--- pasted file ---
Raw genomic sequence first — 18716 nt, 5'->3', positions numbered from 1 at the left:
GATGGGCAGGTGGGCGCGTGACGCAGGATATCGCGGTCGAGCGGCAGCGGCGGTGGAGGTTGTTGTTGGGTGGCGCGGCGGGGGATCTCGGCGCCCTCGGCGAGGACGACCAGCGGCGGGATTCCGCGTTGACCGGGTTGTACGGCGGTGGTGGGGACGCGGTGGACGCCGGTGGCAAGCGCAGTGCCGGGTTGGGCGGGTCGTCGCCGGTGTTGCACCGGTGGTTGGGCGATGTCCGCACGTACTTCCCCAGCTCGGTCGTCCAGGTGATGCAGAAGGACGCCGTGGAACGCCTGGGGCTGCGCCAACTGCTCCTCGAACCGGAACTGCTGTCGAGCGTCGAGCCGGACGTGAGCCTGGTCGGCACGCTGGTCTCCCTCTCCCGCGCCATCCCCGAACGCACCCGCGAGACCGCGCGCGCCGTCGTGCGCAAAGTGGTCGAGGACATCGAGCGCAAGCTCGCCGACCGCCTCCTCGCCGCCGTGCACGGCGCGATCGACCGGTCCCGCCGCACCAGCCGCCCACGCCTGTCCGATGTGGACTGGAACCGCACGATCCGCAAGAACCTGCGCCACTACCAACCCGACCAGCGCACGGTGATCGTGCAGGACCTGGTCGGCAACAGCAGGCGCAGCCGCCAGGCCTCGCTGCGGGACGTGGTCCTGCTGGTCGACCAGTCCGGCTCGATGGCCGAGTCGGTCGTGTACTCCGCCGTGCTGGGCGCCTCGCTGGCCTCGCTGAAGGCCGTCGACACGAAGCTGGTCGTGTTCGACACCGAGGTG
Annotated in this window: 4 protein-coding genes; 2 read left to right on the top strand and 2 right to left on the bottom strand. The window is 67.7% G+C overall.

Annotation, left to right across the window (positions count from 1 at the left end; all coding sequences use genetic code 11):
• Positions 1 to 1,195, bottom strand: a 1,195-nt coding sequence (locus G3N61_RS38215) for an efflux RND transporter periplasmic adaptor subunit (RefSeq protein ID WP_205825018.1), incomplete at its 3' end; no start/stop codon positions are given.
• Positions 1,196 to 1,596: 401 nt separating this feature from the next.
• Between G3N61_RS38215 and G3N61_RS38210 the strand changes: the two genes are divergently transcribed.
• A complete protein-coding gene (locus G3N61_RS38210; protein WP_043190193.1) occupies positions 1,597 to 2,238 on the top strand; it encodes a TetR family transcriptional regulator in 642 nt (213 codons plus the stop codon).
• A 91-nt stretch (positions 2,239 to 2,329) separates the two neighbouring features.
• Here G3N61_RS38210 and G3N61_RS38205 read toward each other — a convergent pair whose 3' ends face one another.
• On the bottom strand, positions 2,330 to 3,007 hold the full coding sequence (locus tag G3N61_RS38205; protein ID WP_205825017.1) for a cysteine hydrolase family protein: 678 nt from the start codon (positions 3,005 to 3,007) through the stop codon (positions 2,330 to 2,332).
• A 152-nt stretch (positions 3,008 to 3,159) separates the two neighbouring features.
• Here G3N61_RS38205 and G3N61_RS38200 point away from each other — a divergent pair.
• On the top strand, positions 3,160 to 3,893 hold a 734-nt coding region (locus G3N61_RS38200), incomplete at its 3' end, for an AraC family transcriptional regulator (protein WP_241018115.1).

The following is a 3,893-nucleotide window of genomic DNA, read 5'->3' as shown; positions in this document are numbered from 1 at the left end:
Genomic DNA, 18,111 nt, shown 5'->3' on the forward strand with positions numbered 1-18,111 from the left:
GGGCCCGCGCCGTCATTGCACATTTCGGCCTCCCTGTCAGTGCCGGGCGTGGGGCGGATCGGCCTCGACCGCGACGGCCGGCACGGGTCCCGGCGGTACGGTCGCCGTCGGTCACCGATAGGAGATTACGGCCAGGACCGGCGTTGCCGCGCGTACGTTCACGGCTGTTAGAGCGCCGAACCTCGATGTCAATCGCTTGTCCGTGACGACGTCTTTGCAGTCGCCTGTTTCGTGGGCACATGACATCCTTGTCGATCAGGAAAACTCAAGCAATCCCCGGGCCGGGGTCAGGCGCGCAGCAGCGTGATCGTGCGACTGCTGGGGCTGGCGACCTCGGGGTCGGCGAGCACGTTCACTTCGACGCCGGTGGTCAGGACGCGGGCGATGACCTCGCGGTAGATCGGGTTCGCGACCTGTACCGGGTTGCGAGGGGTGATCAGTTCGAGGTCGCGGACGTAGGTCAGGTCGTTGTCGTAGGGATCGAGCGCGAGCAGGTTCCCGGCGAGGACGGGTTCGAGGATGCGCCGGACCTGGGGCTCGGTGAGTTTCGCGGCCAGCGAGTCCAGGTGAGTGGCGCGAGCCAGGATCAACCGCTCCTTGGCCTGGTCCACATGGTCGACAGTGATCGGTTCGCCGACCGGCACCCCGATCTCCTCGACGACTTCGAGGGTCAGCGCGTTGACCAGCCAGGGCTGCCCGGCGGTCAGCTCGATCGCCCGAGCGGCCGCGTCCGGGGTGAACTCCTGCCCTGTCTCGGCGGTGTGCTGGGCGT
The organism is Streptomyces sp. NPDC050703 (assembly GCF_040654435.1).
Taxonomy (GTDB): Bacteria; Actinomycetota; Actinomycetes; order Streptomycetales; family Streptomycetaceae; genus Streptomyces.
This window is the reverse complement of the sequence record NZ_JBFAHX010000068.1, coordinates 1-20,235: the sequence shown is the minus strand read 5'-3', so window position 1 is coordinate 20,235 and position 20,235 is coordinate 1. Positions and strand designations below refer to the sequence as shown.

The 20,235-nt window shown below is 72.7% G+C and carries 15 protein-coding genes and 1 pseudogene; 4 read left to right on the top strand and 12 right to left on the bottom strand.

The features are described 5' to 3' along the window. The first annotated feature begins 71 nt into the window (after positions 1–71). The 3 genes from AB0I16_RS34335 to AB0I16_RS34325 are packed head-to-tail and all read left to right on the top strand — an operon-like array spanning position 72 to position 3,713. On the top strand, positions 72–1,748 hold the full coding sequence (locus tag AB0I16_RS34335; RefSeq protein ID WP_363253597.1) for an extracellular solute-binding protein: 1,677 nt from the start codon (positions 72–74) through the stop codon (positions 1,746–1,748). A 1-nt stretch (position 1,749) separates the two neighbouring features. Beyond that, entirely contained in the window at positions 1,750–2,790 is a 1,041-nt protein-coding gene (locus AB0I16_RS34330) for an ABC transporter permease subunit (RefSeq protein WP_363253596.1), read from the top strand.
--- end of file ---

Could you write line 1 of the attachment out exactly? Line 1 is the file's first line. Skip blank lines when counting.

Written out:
Raw genomic sequence first — 18716 nt, 5'->3', positions numbered from 1 at the left: